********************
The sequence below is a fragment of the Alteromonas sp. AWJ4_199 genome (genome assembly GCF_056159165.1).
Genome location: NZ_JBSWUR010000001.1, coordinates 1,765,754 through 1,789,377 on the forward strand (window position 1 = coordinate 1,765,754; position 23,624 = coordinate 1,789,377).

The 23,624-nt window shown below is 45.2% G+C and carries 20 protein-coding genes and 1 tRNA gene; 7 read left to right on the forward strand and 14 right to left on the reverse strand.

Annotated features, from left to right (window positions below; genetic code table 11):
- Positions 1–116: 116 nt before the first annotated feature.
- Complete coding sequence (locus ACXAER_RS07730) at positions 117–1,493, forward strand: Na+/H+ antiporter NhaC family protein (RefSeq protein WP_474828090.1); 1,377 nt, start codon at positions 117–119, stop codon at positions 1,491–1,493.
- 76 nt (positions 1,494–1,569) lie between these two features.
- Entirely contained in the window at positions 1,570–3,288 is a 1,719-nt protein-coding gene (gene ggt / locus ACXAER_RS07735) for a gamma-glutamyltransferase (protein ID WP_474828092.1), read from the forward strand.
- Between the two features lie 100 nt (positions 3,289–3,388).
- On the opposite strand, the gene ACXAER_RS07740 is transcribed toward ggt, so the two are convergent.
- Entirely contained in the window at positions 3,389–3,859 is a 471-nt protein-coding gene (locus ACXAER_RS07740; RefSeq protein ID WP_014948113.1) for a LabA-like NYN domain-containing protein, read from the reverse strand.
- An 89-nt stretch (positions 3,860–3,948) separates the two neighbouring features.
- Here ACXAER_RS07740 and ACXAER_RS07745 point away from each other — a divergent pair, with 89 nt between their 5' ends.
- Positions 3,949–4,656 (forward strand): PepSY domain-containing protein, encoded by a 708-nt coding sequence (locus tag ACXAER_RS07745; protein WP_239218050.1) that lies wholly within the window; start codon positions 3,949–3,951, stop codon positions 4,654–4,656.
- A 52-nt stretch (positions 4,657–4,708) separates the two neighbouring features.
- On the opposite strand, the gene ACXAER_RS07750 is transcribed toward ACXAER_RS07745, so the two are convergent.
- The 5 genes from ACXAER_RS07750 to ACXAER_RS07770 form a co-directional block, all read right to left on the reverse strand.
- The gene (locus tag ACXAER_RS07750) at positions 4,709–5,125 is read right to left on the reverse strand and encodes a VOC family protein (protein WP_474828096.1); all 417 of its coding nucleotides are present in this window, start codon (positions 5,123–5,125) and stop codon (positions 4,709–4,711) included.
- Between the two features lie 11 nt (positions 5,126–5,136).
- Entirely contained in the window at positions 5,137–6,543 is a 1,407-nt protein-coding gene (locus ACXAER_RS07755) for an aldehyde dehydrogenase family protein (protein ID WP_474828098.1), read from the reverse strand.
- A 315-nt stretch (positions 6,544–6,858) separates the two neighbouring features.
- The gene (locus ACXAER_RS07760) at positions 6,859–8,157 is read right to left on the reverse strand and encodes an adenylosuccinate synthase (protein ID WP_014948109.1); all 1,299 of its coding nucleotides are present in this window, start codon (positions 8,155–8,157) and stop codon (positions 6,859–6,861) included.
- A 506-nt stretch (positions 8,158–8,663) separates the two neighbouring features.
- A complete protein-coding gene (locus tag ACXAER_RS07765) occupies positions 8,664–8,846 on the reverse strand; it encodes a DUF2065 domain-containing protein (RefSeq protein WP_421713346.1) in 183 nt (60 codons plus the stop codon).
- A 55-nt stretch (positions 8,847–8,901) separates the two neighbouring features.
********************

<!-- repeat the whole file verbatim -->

The sequence below is a fragment of the Alteromonas sp. AWJ4_199 genome (genome assembly GCF_056159165.1).
Genome location: NZ_JBSWUR010000001.1, coordinates 1,765,754 through 1,789,377 on the forward strand (window position 1 = coordinate 1,765,754; position 23,624 = coordinate 1,789,377).

The 23,624-nt window shown below is 45.2% G+C and carries 20 protein-coding genes and 1 tRNA gene; 7 read left to right on the forward strand and 14 right to left on the reverse strand.

Annotated features, from left to right (window positions below; genetic code table 11):
- Positions 1–116: 116 nt before the first annotated feature.
- Complete coding sequence (locus ACXAER_RS07730) at positions 117–1,493, forward strand: Na+/H+ antiporter NhaC family protein (RefSeq protein WP_474828090.1); 1,377 nt, start codon at positions 117–119, stop codon at positions 1,491–1,493.
- 76 nt (positions 1,494–1,569) lie between these two features.
- Entirely contained in the window at positions 1,570–3,288 is a 1,719-nt protein-coding gene (gene ggt / locus ACXAER_RS07735) for a gamma-glutamyltransferase (protein ID WP_474828092.1), read from the forward strand.
- Between the two features lie 100 nt (positions 3,289–3,388).
- On the opposite strand, the gene ACXAER_RS07740 is transcribed toward ggt, so the two are convergent.
- Entirely contained in the window at positions 3,389–3,859 is a 471-nt protein-coding gene (locus ACXAER_RS07740; RefSeq protein ID WP_014948113.1) for a LabA-like NYN domain-containing protein, read from the reverse strand.
- An 89-nt stretch (positions 3,860–3,948) separates the two neighbouring features.
- Here ACXAER_RS07740 and ACXAER_RS07745 point away from each other — a divergent pair, with 89 nt between their 5' ends.
- Positions 3,949–4,656 (forward strand): PepSY domain-containing protein, encoded by a 708-nt coding sequence (locus tag ACXAER_RS07745; protein WP_239218050.1) that lies wholly within the window; start codon positions 3,949–3,951, stop codon positions 4,654–4,656.
- A 52-nt stretch (positions 4,657–4,708) separates the two neighbouring features.
- On the opposite strand, the gene ACXAER_RS07750 is transcribed toward ACXAER_RS07745, so the two are convergent.
- The 5 genes from ACXAER_RS07750 to ACXAER_RS07770 form a co-directional block, all read right to left on the reverse strand.
- The gene (locus tag ACXAER_RS07750) at positions 4,709–5,125 is read right to left on the reverse strand and encodes a VOC family protein (protein WP_474828096.1); all 417 of its coding nucleotides are present in this window, start codon (positions 5,123–5,125) and stop codon (positions 4,709–4,711) included.
- Between the two features lie 11 nt (positions 5,126–5,136).
- Entirely contained in the window at positions 5,137–6,543 is a 1,407-nt protein-coding gene (locus ACXAER_RS07755) for an aldehyde dehydrogenase family protein (protein ID WP_474828098.1), read from the reverse strand.
- A 315-nt stretch (positions 6,544–6,858) separates the two neighbouring features.
- The gene (locus ACXAER_RS07760) at positions 6,859–8,157 is read right to left on the reverse strand and encodes an adenylosuccinate synthase (protein ID WP_014948109.1); all 1,299 of its coding nucleotides are present in this window, start codon (positions 8,155–8,157) and stop codon (positions 6,859–6,861) included.
- A 506-nt stretch (positions 8,158–8,663) separates the two neighbouring features.
- A complete protein-coding gene (locus tag ACXAER_RS07765) occupies positions 8,664–8,846 on the reverse strand; it encodes a DUF2065 domain-containing protein (RefSeq protein WP_421713346.1) in 183 nt (60 codons plus the stop codon).
- A 55-nt stretch (positions 8,847–8,901) separates the two neighbouring features.